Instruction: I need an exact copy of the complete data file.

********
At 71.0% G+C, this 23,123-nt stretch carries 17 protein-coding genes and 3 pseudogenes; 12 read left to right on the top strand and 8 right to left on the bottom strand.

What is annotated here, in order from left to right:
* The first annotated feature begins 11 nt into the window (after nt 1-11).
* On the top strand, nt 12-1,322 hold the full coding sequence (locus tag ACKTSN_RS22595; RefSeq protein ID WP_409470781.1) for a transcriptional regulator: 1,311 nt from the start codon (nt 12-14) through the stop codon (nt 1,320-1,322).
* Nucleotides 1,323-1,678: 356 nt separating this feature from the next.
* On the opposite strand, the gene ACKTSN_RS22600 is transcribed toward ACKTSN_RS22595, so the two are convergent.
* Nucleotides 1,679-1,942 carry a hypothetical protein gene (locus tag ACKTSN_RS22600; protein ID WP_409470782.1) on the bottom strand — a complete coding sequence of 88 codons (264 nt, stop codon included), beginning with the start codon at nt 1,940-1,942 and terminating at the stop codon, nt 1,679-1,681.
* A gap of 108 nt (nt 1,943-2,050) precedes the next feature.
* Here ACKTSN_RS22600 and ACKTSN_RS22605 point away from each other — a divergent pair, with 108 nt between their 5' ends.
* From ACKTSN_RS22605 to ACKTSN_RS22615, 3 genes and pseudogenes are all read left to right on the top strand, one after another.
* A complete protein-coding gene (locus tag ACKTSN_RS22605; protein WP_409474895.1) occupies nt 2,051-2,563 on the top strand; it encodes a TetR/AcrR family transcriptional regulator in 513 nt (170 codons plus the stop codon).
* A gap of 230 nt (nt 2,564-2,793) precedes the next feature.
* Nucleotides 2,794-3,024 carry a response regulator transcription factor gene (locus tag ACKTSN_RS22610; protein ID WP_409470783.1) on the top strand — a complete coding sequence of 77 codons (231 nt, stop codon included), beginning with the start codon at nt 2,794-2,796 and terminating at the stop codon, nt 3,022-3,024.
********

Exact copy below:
At 71.0% G+C, this 23,123-nt stretch carries 17 protein-coding genes and 3 pseudogenes; 12 read left to right on the top strand and 8 right to left on the bottom strand.

What is annotated here, in order from left to right:
* The first annotated feature begins 11 nt into the window (after nt 1-11).
* On the top strand, nt 12-1,322 hold the full coding sequence (locus tag ACKTSN_RS22595; RefSeq protein ID WP_409470781.1) for a transcriptional regulator: 1,311 nt from the start codon (nt 12-14) through the stop codon (nt 1,320-1,322).
* Nucleotides 1,323-1,678: 356 nt separating this feature from the next.
* On the opposite strand, the gene ACKTSN_RS22600 is transcribed toward ACKTSN_RS22595, so the two are convergent.
* Nucleotides 1,679-1,942 carry a hypothetical protein gene (locus tag ACKTSN_RS22600; protein ID WP_409470782.1) on the bottom strand — a complete coding sequence of 88 codons (264 nt, stop codon included), beginning with the start codon at nt 1,940-1,942 and terminating at the stop codon, nt 1,679-1,681.
* A gap of 108 nt (nt 1,943-2,050) precedes the next feature.
* Here ACKTSN_RS22600 and ACKTSN_RS22605 point away from each other — a divergent pair, with 108 nt between their 5' ends.
* From ACKTSN_RS22605 to ACKTSN_RS22615, 3 genes and pseudogenes are all read left to right on the top strand, one after another.
* A complete protein-coding gene (locus tag ACKTSN_RS22605; protein WP_409474895.1) occupies nt 2,051-2,563 on the top strand; it encodes a TetR/AcrR family transcriptional regulator in 513 nt (170 codons plus the stop codon).
* A gap of 230 nt (nt 2,564-2,793) precedes the next feature.
* Nucleotides 2,794-3,024 carry a response regulator transcription factor gene (locus tag ACKTSN_RS22610; protein ID WP_409470783.1) on the top strand — a complete coding sequence of 77 codons (231 nt, stop codon included), beginning with the start codon at nt 2,794-2,796 and terminating at the stop codon, nt 3,022-3,024.